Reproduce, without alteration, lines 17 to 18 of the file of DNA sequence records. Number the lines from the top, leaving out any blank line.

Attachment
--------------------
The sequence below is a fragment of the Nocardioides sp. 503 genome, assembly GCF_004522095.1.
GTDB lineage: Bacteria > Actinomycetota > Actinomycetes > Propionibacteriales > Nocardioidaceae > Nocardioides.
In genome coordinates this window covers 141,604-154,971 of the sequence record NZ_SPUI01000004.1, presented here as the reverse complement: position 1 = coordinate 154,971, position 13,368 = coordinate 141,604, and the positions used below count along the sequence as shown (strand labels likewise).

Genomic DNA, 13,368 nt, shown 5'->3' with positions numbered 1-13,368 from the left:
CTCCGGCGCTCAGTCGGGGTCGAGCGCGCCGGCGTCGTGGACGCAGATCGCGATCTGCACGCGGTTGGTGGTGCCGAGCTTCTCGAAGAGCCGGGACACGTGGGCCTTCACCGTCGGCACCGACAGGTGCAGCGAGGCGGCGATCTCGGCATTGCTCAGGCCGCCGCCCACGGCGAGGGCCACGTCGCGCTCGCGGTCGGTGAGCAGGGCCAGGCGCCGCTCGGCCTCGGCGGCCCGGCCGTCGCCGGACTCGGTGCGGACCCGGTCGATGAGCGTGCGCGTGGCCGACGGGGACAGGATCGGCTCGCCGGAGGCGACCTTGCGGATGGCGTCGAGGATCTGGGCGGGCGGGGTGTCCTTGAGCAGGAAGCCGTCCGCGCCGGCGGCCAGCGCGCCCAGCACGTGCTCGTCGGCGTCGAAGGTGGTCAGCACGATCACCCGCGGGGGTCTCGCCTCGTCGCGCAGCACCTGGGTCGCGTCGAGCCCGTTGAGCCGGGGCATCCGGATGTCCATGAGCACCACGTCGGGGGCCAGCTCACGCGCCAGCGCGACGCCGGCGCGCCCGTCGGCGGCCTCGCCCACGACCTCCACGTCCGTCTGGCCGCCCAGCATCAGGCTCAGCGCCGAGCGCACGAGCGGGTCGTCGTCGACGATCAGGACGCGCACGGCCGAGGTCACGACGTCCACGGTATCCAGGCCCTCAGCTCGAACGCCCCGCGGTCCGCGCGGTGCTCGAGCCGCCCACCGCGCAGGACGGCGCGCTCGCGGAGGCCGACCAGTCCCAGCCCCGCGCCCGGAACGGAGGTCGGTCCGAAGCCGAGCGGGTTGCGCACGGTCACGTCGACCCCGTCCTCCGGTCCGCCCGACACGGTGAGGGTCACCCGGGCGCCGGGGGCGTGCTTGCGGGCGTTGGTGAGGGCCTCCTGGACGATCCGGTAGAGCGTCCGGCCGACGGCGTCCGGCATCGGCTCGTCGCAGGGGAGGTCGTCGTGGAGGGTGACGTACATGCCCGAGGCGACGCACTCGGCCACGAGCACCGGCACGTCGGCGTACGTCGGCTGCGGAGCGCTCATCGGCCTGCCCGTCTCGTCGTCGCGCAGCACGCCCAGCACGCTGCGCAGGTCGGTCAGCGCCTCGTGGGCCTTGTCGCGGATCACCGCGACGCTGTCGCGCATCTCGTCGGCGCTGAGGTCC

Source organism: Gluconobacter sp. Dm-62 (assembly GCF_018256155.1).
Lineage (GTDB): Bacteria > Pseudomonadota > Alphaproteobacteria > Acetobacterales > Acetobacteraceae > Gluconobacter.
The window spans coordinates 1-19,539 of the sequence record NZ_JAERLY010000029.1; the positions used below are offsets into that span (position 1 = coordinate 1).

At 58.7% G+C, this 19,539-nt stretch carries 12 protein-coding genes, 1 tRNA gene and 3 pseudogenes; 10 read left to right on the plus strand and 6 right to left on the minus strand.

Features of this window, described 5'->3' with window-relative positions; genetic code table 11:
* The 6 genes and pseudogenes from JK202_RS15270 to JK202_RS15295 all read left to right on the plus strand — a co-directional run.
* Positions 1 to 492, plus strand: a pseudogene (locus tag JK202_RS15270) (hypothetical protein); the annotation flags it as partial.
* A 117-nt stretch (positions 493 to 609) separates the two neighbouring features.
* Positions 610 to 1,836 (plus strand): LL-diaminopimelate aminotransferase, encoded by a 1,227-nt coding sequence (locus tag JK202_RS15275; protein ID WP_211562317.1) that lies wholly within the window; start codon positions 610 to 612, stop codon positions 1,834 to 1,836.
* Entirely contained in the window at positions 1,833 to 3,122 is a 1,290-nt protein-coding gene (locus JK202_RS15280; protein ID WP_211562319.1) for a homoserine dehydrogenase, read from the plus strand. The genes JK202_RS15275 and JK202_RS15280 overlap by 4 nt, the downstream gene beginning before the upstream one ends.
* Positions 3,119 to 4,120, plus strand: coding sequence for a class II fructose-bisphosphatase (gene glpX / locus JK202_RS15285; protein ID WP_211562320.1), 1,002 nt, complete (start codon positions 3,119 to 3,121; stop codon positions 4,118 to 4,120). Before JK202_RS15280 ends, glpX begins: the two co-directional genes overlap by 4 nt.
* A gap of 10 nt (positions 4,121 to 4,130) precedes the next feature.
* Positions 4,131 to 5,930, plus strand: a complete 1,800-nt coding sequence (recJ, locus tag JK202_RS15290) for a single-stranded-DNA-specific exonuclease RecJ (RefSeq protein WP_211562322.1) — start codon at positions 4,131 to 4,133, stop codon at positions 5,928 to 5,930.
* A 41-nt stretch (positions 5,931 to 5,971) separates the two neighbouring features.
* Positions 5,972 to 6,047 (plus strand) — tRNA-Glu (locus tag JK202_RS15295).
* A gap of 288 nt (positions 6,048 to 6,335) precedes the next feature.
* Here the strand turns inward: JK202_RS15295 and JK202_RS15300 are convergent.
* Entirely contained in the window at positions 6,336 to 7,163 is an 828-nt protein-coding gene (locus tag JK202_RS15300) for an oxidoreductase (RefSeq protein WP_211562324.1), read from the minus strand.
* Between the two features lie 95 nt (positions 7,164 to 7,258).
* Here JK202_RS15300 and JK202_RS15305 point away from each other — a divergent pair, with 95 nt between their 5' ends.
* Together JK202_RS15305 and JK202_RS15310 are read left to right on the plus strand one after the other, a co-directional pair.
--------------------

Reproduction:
* A gap of 10 nt (positions 4,121 to 4,130) precedes the next feature.
* Positions 4,131 to 5,930, plus strand: a complete 1,800-nt coding sequence (recJ, locus tag JK202_RS15290) for a single-stranded-DNA-specific exonuclease RecJ (RefSeq protein WP_211562322.1) — start codon at positions 4,131 to 4,133, stop codon at positions 5,928 to 5,930.